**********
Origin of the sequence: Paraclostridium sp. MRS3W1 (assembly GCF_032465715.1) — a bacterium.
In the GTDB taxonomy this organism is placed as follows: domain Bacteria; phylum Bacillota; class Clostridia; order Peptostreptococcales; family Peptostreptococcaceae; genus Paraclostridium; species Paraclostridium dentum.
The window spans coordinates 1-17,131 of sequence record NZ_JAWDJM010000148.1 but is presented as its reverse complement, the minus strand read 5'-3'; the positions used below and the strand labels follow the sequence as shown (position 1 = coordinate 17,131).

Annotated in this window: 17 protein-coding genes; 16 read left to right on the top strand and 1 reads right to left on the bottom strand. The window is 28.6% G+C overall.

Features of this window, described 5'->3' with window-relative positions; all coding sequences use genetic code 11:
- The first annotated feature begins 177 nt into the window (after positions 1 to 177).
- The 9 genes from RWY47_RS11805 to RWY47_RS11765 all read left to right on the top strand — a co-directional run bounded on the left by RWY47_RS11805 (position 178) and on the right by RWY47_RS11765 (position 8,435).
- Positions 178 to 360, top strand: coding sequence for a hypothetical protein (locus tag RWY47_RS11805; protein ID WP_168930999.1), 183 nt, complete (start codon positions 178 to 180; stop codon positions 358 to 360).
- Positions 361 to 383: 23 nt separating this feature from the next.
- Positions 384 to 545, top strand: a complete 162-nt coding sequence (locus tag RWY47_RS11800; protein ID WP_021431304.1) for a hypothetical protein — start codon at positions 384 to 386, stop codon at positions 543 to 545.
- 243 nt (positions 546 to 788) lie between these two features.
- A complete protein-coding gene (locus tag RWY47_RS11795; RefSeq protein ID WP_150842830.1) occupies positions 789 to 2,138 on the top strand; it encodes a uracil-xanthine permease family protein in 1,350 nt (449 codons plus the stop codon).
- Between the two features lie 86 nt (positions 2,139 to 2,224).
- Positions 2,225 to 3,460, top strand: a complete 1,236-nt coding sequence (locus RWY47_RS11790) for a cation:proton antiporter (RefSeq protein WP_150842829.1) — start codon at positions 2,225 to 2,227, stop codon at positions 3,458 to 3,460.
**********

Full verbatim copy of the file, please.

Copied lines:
Origin of the sequence: Paraclostridium sp. MRS3W1 (assembly GCF_032465715.1) — a bacterium.
In the GTDB taxonomy this organism is placed as follows: domain Bacteria; phylum Bacillota; class Clostridia; order Peptostreptococcales; family Peptostreptococcaceae; genus Paraclostridium; species Paraclostridium dentum.
The window spans coordinates 1-17,131 of sequence record NZ_JAWDJM010000148.1 but is presented as its reverse complement, the minus strand read 5'-3'; the positions used below and the strand labels follow the sequence as shown (position 1 = coordinate 17,131).

Annotated in this window: 17 protein-coding genes; 16 read left to right on the top strand and 1 reads right to left on the bottom strand. The window is 28.6% G+C overall.

Features of this window, described 5'->3' with window-relative positions; all coding sequences use genetic code 11:
- The first annotated feature begins 177 nt into the window (after positions 1 to 177).
- The 9 genes from RWY47_RS11805 to RWY47_RS11765 all read left to right on the top strand — a co-directional run bounded on the left by RWY47_RS11805 (position 178) and on the right by RWY47_RS11765 (position 8,435).
- Positions 178 to 360, top strand: coding sequence for a hypothetical protein (locus tag RWY47_RS11805; protein ID WP_168930999.1), 183 nt, complete (start codon positions 178 to 180; stop codon positions 358 to 360).
- Positions 361 to 383: 23 nt separating this feature from the next.
- Positions 384 to 545, top strand: a complete 162-nt coding sequence (locus tag RWY47_RS11800; protein ID WP_021431304.1) for a hypothetical protein — start codon at positions 384 to 386, stop codon at positions 543 to 545.
- 243 nt (positions 546 to 788) lie between these two features.
- A complete protein-coding gene (locus tag RWY47_RS11795; RefSeq protein ID WP_150842830.1) occupies positions 789 to 2,138 on the top strand; it encodes a uracil-xanthine permease family protein in 1,350 nt (449 codons plus the stop codon).
- Between the two features lie 86 nt (positions 2,139 to 2,224).
- Positions 2,225 to 3,460, top strand: a complete 1,236-nt coding sequence (locus RWY47_RS11790) for a cation:proton antiporter (RefSeq protein WP_150842829.1) — start codon at positions 2,225 to 2,227, stop codon at positions 3,458 to 3,460.